Mandy on

Cosleeping is stupid. Don’t complain when you’re 7 year old won’t sleep in their own bed because you had them in yours from birth.

Anonymous on

Whoa! After seeing those photos, I have to agree that the anti co-sleeping campaign went way too far. I also fear that it could actually end up endangering babies. Why? Because the baby in the first picture is shown sleeping on his/her tummy! The baby in the second picture is shown sleeping on his/her side, which isn’t quite as bad but still not the safest.

Parents might see the photos and think it’s okay to put their babies to sleep on their tummies or sides. And considering the fact that tummy sleeping in particular is a SIDS risk, that’s a very dangerous way to be thinking!

mary on

Too graphic? Please let me paint you a picture that is ‘too graphic’ how about going to a call that a baby is non responsive, very cold. You get to your destination and walk into the door where you find the mother sitting on the couch rocking back in fourth. Crying, shaking, sobbing, hyper ventilating and yelling/screaming in pain all while periodically sitting quietly in a catatonic state staring and not blinking, not once. Even though, she has two small children climbing all over her. They are under the age of three and they just want mommy to stop crying. They are so young but at the same time understand mum is physically there but not emotionally there with them they try hard to comfort her.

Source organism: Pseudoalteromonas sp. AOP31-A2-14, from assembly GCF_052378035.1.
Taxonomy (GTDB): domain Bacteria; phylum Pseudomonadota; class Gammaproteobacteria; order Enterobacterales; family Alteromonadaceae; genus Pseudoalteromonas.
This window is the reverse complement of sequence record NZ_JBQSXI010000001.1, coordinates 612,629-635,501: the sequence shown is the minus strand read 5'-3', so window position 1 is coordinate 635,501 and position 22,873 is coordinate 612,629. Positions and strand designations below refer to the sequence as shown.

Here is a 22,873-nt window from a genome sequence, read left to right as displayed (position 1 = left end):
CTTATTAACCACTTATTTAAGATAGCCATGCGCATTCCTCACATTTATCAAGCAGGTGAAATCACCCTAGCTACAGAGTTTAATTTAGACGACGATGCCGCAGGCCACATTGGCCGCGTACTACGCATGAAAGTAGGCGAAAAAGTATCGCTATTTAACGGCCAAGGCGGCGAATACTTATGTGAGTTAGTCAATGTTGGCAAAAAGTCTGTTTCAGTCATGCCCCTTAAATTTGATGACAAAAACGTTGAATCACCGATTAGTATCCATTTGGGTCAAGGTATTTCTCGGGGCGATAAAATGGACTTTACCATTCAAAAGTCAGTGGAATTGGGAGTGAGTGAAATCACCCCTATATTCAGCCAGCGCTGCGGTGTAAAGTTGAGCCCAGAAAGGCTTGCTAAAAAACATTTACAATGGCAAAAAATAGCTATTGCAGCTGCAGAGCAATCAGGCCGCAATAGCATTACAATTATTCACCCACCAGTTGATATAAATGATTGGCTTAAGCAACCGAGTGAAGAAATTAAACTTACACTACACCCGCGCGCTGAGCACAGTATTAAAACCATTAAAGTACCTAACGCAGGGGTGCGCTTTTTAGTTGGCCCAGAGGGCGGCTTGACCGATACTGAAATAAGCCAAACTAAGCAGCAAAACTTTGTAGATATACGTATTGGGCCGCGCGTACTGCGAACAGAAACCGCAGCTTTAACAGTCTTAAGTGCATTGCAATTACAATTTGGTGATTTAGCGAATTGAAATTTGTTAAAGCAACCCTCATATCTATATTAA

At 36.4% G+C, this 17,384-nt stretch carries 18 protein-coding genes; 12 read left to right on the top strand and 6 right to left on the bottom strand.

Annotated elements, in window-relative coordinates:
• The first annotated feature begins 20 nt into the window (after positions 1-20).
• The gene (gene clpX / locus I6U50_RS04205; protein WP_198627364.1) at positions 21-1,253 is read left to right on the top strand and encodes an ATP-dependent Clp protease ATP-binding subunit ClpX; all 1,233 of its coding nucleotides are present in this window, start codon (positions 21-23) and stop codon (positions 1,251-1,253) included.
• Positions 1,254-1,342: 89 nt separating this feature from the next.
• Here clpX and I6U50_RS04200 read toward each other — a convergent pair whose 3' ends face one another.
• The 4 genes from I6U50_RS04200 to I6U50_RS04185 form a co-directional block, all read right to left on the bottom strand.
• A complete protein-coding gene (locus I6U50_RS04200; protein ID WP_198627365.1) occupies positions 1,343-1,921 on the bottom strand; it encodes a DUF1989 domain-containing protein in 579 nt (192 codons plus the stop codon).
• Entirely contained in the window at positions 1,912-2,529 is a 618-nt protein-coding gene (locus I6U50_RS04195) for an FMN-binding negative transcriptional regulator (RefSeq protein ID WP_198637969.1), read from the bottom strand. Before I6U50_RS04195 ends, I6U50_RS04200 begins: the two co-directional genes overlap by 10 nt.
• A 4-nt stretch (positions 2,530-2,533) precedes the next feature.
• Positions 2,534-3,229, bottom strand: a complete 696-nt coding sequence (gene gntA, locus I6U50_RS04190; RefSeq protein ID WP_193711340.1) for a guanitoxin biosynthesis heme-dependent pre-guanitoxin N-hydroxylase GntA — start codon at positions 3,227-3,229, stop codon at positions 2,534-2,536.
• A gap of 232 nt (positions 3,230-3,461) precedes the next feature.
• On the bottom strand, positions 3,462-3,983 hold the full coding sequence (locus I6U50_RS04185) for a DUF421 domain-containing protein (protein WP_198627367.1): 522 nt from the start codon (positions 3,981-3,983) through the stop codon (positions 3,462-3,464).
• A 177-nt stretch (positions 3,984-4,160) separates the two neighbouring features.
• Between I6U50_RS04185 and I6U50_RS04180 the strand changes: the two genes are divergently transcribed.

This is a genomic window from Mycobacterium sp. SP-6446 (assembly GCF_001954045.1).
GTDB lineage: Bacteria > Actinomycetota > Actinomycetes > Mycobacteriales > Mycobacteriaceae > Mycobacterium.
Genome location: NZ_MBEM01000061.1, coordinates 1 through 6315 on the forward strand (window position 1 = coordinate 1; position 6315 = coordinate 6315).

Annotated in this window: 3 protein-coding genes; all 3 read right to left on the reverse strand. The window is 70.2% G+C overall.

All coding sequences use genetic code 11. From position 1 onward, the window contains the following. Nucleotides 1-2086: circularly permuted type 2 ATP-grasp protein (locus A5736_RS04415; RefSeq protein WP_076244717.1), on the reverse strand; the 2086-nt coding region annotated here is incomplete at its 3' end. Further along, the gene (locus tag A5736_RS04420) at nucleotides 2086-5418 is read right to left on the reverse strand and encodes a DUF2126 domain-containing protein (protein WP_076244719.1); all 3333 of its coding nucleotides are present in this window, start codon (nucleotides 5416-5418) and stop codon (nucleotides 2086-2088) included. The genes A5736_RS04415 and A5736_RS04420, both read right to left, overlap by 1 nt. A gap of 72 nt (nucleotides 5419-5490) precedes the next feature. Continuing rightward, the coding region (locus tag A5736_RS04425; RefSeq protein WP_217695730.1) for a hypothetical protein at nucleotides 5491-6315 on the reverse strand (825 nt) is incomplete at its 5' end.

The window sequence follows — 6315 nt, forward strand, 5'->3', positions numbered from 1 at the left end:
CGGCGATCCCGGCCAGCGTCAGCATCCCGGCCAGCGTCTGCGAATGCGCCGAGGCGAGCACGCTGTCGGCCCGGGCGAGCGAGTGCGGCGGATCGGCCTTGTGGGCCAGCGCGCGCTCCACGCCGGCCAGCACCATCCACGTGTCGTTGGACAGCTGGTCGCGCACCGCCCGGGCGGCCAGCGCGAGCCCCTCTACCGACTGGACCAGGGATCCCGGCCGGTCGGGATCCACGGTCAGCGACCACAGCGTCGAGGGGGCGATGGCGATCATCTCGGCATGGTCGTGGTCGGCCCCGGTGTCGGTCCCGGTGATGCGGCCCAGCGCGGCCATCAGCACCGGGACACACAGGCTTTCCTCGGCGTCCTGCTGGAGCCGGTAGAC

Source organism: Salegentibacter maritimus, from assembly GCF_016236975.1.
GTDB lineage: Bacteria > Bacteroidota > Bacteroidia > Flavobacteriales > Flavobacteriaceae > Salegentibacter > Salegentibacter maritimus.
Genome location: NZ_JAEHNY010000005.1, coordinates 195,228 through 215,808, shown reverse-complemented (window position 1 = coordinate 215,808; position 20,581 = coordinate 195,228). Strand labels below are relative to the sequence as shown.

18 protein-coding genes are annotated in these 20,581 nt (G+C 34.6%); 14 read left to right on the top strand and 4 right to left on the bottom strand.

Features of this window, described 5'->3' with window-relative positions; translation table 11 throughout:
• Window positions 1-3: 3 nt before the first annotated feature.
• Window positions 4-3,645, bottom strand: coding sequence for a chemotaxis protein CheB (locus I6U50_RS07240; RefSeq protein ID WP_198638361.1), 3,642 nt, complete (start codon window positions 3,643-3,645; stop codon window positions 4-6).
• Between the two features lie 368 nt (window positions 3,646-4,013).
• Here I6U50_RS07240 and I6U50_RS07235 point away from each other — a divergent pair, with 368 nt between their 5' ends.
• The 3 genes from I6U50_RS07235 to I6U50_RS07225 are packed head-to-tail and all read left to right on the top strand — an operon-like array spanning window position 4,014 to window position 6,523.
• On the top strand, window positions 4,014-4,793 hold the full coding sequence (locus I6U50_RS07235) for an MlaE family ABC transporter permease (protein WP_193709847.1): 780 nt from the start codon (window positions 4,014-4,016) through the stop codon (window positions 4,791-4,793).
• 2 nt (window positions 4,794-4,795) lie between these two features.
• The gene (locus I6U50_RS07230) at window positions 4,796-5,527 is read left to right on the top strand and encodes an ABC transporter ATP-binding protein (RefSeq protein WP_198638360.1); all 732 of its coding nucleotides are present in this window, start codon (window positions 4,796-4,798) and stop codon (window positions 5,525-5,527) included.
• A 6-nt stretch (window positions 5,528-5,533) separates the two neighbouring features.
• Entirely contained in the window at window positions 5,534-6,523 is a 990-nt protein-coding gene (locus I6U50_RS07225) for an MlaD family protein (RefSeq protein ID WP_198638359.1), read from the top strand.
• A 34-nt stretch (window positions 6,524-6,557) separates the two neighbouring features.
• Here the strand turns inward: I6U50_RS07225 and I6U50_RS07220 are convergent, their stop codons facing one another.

Dad is sitting next to mom and trying to stop the younger ones from climbing all over mom.You can tell he had been crying. His nose is running and his face is pale. He is trying to be strong. He is numb! The baby in the mean time is in the master bedroom swaddled in a homemade blue blanket lying on the parent’s bed. Police and EMTS are investigating. Back in the living room mom is trying to talk to the detective. She tells the detective that it’s been a rough couple of days. Her two yr old has been super sick. They just had her into the Dr that day. They say she just has a bad cold/flu. The two yr old has been up all night. They don’t want the newborn sleeping in the same room with the two yr old. And of course the 2 yr old only wants mom! NOT dad! So mom must get up and comforts the 2 yr old and in-between breast feeds her newborn. Who was averaging sucking at her breast every hour and a half. The last feed was about around 4:45-5 am. But this particular morning they all slept till 8am. Or so she thought.